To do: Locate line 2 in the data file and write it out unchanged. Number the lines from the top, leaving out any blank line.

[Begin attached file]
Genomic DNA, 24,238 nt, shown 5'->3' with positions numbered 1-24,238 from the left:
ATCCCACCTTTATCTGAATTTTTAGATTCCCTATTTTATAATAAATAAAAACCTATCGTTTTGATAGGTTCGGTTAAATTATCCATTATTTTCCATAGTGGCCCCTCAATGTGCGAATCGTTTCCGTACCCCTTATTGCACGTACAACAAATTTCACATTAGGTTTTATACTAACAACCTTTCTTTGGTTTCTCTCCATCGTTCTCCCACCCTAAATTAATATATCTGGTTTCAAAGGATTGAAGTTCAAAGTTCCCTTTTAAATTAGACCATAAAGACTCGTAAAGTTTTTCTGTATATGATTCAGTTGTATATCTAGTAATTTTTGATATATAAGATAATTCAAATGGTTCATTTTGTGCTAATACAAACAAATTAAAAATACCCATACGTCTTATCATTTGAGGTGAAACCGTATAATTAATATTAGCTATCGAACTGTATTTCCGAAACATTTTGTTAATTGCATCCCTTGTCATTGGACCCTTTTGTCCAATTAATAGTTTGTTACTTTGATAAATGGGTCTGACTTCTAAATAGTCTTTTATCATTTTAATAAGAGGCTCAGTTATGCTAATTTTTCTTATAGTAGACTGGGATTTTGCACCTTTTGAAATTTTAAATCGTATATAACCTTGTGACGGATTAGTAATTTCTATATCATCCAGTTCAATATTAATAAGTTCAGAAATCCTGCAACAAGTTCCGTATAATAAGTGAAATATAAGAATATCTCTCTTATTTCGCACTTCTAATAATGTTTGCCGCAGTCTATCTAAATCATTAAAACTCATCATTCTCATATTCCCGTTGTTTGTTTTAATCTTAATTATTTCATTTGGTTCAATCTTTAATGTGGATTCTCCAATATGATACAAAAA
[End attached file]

ATCCCACCTTTATCTGAATTTTTAGATTCCCTATTTTATAATAAATAAAAACCTATCGTTTTGATAGGTTCGGTTAAATTATCCATTATTTTCCATAGTGGCCCCTCAATGTGCGAATCGTTTCCGTACCCCTTATTGCACGTACAACAAATTTCACATTAGGTTTTATACTAACAACCTTTCTTTGGTTTCTCTCCATCGTTCTCCCACCCTAAATTAATATATCTGGTTTCAAAGGATTGAAGTTCAAAGTTCCCTTTTAAATTAGACCATAAAGACTCGTAAAGTTTTTCTGTATATGATTCAGTTGTATATCTAGTAATTTTTGATATATAAGATAATTCAAATGGTTCATTTTGTGCTAATACAAACAAATTAAAAATACCCATACGTCTTATCATTTGAGGTGAAACCGTATAATTAATATTAGCTATCGAACTGTATTTCCGAAACATTTTGTTAATTGCATCCCTTGTCATTGGACCCTTTTGTCCAATTAATAGTTTGTTACTTTGATAAATGGGTCTGACTTCTAAATAGTCTTTTATCATTTTAATAAGAGGCTCAGTTATGCTAATTTTTCTTATAGTAGACTGGGATTTTGCACCTTTTGAAATTTTAAATCGTATATAACCTTGTGACGGATTAGTAATTTCTATATCATCCAGTTCAATATTAATAAGTTCAGAAATCCTGCAACAAGTTCCGTATAATAAGTGAAATATAAGAATATCTCTCTTATTTCGCACTTCTAATAATGTTTGCCGCAGTCTATCTAAATCATTAAAACTCATCATTCTCATATTCCCGTTGTTTGTTTTAATCTTAATTATTTCATTTGGTTCAATCTTTAATGTGGATTCTCCAATATGATACAAAAA